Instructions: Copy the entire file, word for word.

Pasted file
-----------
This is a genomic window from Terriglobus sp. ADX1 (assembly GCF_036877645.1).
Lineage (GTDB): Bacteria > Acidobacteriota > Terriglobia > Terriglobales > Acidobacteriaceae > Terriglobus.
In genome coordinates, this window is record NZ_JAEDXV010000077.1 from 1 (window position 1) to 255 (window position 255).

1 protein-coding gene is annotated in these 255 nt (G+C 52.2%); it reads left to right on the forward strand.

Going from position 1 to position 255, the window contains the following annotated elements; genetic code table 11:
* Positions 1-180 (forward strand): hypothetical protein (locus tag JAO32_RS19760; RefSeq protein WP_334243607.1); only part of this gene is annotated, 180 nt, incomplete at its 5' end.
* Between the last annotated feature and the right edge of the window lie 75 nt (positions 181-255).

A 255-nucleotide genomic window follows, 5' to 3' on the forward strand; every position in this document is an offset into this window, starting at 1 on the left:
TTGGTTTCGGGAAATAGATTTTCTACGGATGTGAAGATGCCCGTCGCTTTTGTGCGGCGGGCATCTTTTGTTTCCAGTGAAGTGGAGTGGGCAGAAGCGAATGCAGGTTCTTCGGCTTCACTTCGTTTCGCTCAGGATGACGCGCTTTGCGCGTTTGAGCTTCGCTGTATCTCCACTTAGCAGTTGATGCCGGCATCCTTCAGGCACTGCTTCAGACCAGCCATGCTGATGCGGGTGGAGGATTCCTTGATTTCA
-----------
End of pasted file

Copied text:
This is a genomic window from Terriglobus sp. ADX1 (assembly GCF_036877645.1).
Lineage (GTDB): Bacteria > Acidobacteriota > Terriglobia > Terriglobales > Acidobacteriaceae > Terriglobus.
In genome coordinates, this window is record NZ_JAEDXV010000077.1 from 1 (window position 1) to 255 (window position 255).

1 protein-coding gene is annotated in these 255 nt (G+C 52.2%); it reads left to right on the forward strand.

Going from position 1 to position 255, the window contains the following annotated elements; genetic code table 11:
* Positions 1-180 (forward strand): hypothetical protein (locus tag JAO32_RS19760; RefSeq protein WP_334243607.1); only part of this gene is annotated, 180 nt, incomplete at its 5' end.
* Between the last annotated feature and the right edge of the window lie 75 nt (positions 181-255).

A 255-nucleotide genomic window follows, 5' to 3' on the forward strand; every position in this document is an offset into this window, starting at 1 on the left:
TTGGTTTCGGGAAATAGATTTTCTACGGATGTGAAGATGCCCGTCGCTTTTGTGCGGCGGGCATCTTTTGTTTCCAGTGAAGTGGAGTGGGCAGAAGCGAATGCAGGTTCTTCGGCTTCACTTCGTTTCGCTCAGGATGACGCGCTTTGCGCGTTTGAGCTTCGCTGTATCTCCACTTAGCAGTTGATGCCGGCATCCTTCAGGCACTGCTTCAGACCAGCCATGCTGATGCGGGTGGAGGATTCCTTGATTTCA